A socially conscious musical citizen of the world, Reza Khan has a long-established history of blazing fresh trails, pushing limits and finding unique ways to redefine what is possible in contemporary jazz. Working with some of the genre’s most revered sidemen, the Bangladesh born and raised, NYC-based composer/guitarist has, since his 2009 debut Painted Diaries, taken a freewheeling approach to creating his dynamic, infectious yet unpredictable fusion of pop, jazz, soul and world music influences. Having scored his first Billboard Top Ten single with “Drop of Faith” from his critically acclaimed fifth album Next Train Home, the most logical approach moving ahead would have been a slick, in the pocket urban/smooth jazz session. Instead, helping us navigate our way through the darkness, anxiety and steep challenges of the past year, Khan graces us with an empowering way forward along a fascinating, twist and turn filled Imaginary Road.
As the guitarist takes us from the kaleidoscopic rays of sunshine infusing “Waiting for the Sky” to an ultimately hopeful journey of limitless landscapes on the closing title track, he follows in his long tradition of creating a multi-faceted theme driven musical narrative. “Perhaps it’s counter-intuitive, but while working on song sketches in different styles after releasing Next Train Home, my first thought was, how do I make this CD very personal and less commercial,” says Khan, whose previous albums include A Simple Plan (2011), The Dreamwalker (2013) and Wind Dance (2016). “On a sociopolitical scale,” he says, “there were many things going on during the writing that made me as an immigrant ask myself what I believe of America, what it has been and what it will be. I started thinking about survival. Can we survive the pandemic and these toxic politics? As I like to say, it’s becoming unbelievable to believe what you believe in.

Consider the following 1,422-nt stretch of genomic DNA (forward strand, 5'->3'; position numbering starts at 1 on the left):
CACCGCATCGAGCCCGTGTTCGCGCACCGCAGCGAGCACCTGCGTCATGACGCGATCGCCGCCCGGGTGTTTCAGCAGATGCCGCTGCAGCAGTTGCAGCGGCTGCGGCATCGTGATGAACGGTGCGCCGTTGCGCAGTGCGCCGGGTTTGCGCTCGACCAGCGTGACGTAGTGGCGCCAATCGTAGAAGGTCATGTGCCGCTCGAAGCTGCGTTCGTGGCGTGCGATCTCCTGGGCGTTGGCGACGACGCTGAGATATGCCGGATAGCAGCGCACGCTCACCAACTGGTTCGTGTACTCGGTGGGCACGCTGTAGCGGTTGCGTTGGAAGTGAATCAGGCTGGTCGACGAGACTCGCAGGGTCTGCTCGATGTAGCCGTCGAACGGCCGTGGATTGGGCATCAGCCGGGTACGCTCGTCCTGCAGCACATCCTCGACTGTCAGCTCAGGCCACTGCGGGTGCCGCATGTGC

“All my previous albums evolved from concepts that were tied to specific themes,” he adds. “I never just put together a batch of single songs. I grew up loving the kinds of concept albums Pink Floyd and The Alan Parsons Project created and have always wanted my works to follow that kind of journey. Otherwise, what’s the meaning? I reflect on the deeper questions I have had lately on songs like ‘Waiting for the Sky,’ where the image of the sky is the hopeful light of certainty after a period of darkness, and ‘I See Stars,’ where if I can view them clearly, I will know where I am.” While Khan’s name is the one atop Imaginary Road and he is credited as writer/producer, the ten-track set is once again a largely collaborative effort featuring his longtime collaborative core band – bassist Mark Egan, pianist Matt King, rhythm and classical guitarist Sergio Pereira, drummer Maurizio Zottarelli – and guest artists David Mann (all wind instruments), Acoustic Alchemy’s Miles Gilderdale (electric lead guitar) and Philippe Saisse (synth, Moog, Melodion, mallets). Khan writes in his eloquent liner notes that he had been traveling to and performing in Spain frequently over the past few years, pre-pandemic. During his last trip to Valencia, he and his band performed at the Matisse Club, a place where jazz and salsa music mingle freely. Inspired by the energy of those gigs, the five-piece ensemble hit the studio one weekend to cut the seven scratch tracks that laid the foundation for what evolved, over the course of the next six months, into Imaginary Road.